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It may be coming to an end, but the cover for Robert Kirkman and Ryan Ottley’s long-running series’ final issue indicates there may yet be more stories to tell — albeit about a different Invincible.
Skybound Entertainment and Image Comics have released co-creator Cory Walker’s cover art for Invincible #144. The illustration features Terra Grayson, the daughter of the series’ main character Mark Grayson, striking the same pose her father did for Issue #1’s cover in 2003.RELATED: Invincible: Rogen & Goldberg to Write and Direct Film Adaptation
“The point of this series has always been to celebrate what we love about superhero comics, but always put our own spin on it,” Kirkman said when he initially discussed the series’ finale. “To play with the tropes of the genre, but twist them into something new, at all times, no matter what.
“Everything was converging in this one story, and looking back, I realized I’d been working toward this the whole time,” Kirkman added. “In talking it over with Ryan, I learned, much to my surprise, that the idea of drawing something other than Invincible someday… and not being stuck in this monthly grind we’ve been in for well over a decade… appealed to him.”
“Invincible” debuted in January 2003 as part of an Image Comics superhero line — the same year that Kirkman’s “The Walking Dead” comic book series debuted, providing the early origins of a global phenomenon. The book tells the story of young superhero Mark Grayson, who inherited superpowers from his alien father. “Invincible” has gained a fan following and critical praise over the years for continually both honoring superhero tropes and subverting them, sparking multiple spinoff miniseries along the way.Invincible #144, by Robert Kirkman, Ryan Ottley, Corey Walker and Nathan Fairbairn, arrives in stores Wednesday, February 14. The final issue is 56 pages long and has a cover price of $5.99.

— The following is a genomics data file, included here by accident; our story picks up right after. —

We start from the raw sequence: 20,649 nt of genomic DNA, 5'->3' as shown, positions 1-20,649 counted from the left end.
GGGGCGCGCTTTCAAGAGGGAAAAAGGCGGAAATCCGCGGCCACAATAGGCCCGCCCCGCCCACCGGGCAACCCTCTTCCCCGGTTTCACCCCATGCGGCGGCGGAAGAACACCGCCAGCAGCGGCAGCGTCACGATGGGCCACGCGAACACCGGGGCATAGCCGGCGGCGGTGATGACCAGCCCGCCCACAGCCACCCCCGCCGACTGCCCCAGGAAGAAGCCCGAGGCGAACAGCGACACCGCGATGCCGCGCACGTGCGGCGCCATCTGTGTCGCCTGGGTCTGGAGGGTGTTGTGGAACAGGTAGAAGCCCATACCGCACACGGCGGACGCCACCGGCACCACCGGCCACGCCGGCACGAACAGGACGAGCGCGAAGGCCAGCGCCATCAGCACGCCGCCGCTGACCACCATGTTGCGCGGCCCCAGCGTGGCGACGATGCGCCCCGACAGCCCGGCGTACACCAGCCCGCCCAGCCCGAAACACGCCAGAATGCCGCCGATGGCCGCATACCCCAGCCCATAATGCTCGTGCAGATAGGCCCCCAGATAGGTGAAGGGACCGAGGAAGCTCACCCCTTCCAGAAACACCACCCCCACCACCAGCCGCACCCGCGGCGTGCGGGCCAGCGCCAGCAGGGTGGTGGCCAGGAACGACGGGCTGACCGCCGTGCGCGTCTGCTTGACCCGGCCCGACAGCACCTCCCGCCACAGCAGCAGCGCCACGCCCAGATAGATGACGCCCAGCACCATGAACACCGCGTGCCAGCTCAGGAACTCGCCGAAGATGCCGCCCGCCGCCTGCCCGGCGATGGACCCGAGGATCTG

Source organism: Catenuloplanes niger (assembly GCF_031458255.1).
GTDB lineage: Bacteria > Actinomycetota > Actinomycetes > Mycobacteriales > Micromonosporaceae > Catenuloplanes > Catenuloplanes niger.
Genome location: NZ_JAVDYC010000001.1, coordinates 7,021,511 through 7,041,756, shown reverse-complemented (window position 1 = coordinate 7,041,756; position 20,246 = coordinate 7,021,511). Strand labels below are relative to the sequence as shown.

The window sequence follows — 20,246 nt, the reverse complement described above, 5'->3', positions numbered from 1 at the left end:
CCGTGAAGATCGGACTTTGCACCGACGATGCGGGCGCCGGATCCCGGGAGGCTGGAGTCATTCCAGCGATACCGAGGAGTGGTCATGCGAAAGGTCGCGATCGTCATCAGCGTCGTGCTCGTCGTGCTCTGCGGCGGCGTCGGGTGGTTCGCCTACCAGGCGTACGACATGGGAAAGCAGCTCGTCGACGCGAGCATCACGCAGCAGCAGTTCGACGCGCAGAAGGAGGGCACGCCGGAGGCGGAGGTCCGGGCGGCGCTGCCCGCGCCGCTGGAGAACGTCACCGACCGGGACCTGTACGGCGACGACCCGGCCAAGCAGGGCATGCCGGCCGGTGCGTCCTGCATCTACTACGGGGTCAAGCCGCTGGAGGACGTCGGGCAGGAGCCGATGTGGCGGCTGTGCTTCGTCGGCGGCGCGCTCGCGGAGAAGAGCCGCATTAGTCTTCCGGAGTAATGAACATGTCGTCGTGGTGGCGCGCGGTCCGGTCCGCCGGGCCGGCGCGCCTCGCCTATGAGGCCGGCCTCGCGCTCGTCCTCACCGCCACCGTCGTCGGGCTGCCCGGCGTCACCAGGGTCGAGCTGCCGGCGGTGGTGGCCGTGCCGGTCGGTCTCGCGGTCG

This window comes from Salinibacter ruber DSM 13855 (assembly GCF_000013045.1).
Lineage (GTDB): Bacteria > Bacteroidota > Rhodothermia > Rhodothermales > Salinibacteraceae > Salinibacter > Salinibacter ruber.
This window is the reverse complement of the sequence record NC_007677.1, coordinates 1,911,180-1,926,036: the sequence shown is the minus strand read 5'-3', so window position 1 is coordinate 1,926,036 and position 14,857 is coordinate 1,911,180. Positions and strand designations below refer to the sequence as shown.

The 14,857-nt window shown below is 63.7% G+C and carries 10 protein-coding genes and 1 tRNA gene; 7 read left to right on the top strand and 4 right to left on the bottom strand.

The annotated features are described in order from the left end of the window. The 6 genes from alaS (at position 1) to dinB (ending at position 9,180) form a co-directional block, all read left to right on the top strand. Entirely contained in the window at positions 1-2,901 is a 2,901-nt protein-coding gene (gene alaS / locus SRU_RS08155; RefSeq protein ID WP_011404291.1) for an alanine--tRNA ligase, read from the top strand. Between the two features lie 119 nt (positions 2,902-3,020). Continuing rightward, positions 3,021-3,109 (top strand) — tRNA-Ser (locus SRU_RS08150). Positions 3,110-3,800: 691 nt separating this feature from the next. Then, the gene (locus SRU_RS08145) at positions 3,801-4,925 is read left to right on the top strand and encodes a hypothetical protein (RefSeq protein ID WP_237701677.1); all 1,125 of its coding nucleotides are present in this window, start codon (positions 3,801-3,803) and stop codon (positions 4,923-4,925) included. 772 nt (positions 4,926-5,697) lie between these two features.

56 PAGES / FC/ M / $5.99
Final issue hits stands 2/14
Final issue.  Everything since issue one has been building to this. Nothing can prepare you.
The post Invincible’s Final Cover Brings the Image Comics Series Full Circle appeared first on CBR.

You may have heard that a mother will go through hell for their child, and that may never prove quite so literal as in AfterShock Comics’ upcoming Her Infernal Descent. CBR has the first details on the new series.Her Infernal Descent is written by the team of Zac Thompson and Lonnie Nadler, of Black Mask Studio’s The Dregs and the incoming writing team on Marvel’s Cable, and illustrated by Roche Limit artist Kyle Charles. Scheduled to debut in April, it’s a five-part story that partly reimagines Dante’s Inferno, except this time starring a middle-aged mom who “descends the nine circles of hell to retrieve her forsaken family.”RELATED: AfterShock Editor-in-Chief on the Company’s Progress So Far
“We really took a deep dive into Dante’s work and thought about how we could make this hellish landscape of sin relevant in a world where traditional, biblical sins have become commonplace,” Nadler said in a statement to CBR. “I dare say they’re even somewhat pleasurable for most people. This allows us to dive into things like online dating, the foodie lifestyle, self-obsession, sexual ideologies, politics, literacy, and so on. We’re really excited about getting to create our own version of hell and we promise it’s like nothing people have ever seen before. It’s not just eternal fires and rotting bodies, but there’s a much weirder spin on this underworld as the series moves forward.”
While that speaks to the high concept of it all, Her Infernal Descent also holds personal significance to both Nadler and Thompson.
“Probably the biggest reason we’re excited about the book is that it’s an extremely personal story for Zac, Kyle, and I in that it’s a tribute to our amazing mothers who have played a big role in our lives,” Nadler said. “I lost my mom a few years ago and writing this has been a cathartic experience that’s helped me come to terms with the fact that I wouldn’t be where I am today without her influence.”